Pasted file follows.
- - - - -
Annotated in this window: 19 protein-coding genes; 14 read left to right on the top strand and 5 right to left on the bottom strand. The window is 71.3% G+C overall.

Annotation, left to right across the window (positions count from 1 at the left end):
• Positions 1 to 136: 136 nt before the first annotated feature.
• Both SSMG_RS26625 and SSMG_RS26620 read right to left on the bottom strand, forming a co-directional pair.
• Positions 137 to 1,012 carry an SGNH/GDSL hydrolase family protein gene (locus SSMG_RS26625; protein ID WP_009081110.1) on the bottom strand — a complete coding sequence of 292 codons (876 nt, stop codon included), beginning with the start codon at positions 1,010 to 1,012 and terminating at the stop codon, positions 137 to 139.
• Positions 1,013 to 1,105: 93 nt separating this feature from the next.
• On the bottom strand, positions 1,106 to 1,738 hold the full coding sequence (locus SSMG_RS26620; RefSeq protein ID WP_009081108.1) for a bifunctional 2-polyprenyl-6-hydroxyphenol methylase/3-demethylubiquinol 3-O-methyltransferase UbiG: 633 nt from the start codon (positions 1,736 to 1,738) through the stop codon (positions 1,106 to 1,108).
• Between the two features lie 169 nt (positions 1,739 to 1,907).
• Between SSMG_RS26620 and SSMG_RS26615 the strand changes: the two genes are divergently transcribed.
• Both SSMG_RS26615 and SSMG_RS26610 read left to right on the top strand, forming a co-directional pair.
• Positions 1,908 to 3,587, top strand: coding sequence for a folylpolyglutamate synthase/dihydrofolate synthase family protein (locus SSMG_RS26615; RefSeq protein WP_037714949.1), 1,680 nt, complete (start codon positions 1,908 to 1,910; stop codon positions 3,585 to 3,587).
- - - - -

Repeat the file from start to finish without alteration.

Annotated in this window: 19 protein-coding genes; 14 read left to right on the top strand and 5 right to left on the bottom strand. The window is 71.3% G+C overall.

Annotation, left to right across the window (positions count from 1 at the left end):
• Positions 1 to 136: 136 nt before the first annotated feature.
• Both SSMG_RS26625 and SSMG_RS26620 read right to left on the bottom strand, forming a co-directional pair.
• Positions 137 to 1,012 carry an SGNH/GDSL hydrolase family protein gene (locus SSMG_RS26625; protein ID WP_009081110.1) on the bottom strand — a complete coding sequence of 292 codons (876 nt, stop codon included), beginning with the start codon at positions 1,010 to 1,012 and terminating at the stop codon, positions 137 to 139.
• Positions 1,013 to 1,105: 93 nt separating this feature from the next.
• On the bottom strand, positions 1,106 to 1,738 hold the full coding sequence (locus SSMG_RS26620; RefSeq protein ID WP_009081108.1) for a bifunctional 2-polyprenyl-6-hydroxyphenol methylase/3-demethylubiquinol 3-O-methyltransferase UbiG: 633 nt from the start codon (positions 1,736 to 1,738) through the stop codon (positions 1,106 to 1,108).
• Between the two features lie 169 nt (positions 1,739 to 1,907).
• Between SSMG_RS26620 and SSMG_RS26615 the strand changes: the two genes are divergently transcribed.
• Both SSMG_RS26615 and SSMG_RS26610 read left to right on the top strand, forming a co-directional pair.
• Positions 1,908 to 3,587, top strand: coding sequence for a folylpolyglutamate synthase/dihydrofolate synthase family protein (locus SSMG_RS26615; RefSeq protein WP_037714949.1), 1,680 nt, complete (start codon positions 1,908 to 1,910; stop codon positions 3,585 to 3,587).